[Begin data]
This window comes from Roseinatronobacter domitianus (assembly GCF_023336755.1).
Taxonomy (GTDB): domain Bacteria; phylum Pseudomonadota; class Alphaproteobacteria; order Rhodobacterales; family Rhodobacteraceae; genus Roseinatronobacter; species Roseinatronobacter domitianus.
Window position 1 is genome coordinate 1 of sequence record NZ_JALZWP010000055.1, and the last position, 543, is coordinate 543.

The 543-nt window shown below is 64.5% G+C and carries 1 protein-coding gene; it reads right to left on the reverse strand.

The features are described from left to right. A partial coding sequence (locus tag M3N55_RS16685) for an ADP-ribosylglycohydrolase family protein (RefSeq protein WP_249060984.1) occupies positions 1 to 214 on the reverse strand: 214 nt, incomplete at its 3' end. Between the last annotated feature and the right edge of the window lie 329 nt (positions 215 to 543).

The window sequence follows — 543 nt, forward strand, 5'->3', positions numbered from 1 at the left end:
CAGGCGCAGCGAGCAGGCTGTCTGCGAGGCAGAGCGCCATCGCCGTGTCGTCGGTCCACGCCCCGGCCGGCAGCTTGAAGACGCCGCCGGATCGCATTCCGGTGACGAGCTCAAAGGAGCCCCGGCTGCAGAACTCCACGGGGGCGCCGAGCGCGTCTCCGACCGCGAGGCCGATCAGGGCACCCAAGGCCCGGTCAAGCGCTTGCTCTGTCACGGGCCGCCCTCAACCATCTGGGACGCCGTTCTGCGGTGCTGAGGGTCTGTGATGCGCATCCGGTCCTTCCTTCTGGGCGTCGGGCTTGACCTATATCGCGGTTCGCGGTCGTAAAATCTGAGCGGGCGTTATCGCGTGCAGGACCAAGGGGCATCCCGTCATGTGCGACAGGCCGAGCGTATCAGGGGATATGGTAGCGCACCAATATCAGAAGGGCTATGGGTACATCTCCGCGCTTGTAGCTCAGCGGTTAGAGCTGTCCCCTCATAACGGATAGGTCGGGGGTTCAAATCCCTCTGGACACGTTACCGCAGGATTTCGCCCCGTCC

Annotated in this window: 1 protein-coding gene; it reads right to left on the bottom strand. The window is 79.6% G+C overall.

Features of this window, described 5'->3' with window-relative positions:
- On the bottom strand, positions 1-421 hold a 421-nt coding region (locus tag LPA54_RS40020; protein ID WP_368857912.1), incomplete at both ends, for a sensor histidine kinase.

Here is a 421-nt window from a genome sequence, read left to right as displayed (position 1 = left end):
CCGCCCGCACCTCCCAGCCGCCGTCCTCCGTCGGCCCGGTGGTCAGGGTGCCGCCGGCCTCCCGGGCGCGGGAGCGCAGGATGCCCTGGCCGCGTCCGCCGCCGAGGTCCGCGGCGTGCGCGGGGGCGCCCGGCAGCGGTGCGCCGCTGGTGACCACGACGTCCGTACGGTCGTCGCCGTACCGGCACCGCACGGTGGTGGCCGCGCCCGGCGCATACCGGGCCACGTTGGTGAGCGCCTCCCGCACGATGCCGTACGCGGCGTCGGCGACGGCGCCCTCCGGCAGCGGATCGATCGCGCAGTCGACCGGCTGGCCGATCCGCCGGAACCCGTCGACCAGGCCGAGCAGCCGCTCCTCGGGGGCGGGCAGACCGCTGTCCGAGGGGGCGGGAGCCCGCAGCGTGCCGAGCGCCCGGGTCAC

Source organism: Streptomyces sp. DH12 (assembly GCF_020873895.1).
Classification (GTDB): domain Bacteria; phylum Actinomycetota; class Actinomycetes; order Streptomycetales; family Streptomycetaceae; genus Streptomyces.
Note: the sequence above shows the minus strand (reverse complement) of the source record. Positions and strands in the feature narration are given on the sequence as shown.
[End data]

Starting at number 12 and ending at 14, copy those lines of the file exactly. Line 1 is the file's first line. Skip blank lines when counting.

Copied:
CCGCCCGCACCTCCCAGCCGCCGTCCTCCGTCGGCCCGGTGGTCAGGGTGCCGCCGGCCTCCCGGGCGCGGGAGCGCAGGATGCCCTGGCCGCGTCCGCCGCCGAGGTCCGCGGCGTGCGCGGGGGCGCCCGGCAGCGGTGCGCCGCTGGTGACCACGACGTCCGTACGGTCGTCGCCGTACCGGCACCGCACGGTGGTGGCCGCGCCCGGCGCATACCGGGCCACGTTGGTGAGCGCCTCCCGCACGATGCCGTACGCGGCGTCGGCGACGGCGCCCTCCGGCAGCGGATCGATCGCGCAGTCGACCGGCTGGCCGATCCGCCGGAACCCGTCGACCAGGCCGAGCAGCCGCTCCTCGGGGGCGGGCAGACCGCTGTCCGAGGGGGCGGGAGCCCGCAGCGTGCCGAGCGCCCGGGTCAC

Source organism: Streptomyces sp. DH12 (assembly GCF_020873895.1).
Classification (GTDB): domain Bacteria; phylum Actinomycetota; class Actinomycetes; order Streptomycetales; family Streptomycetaceae; genus Streptomyces.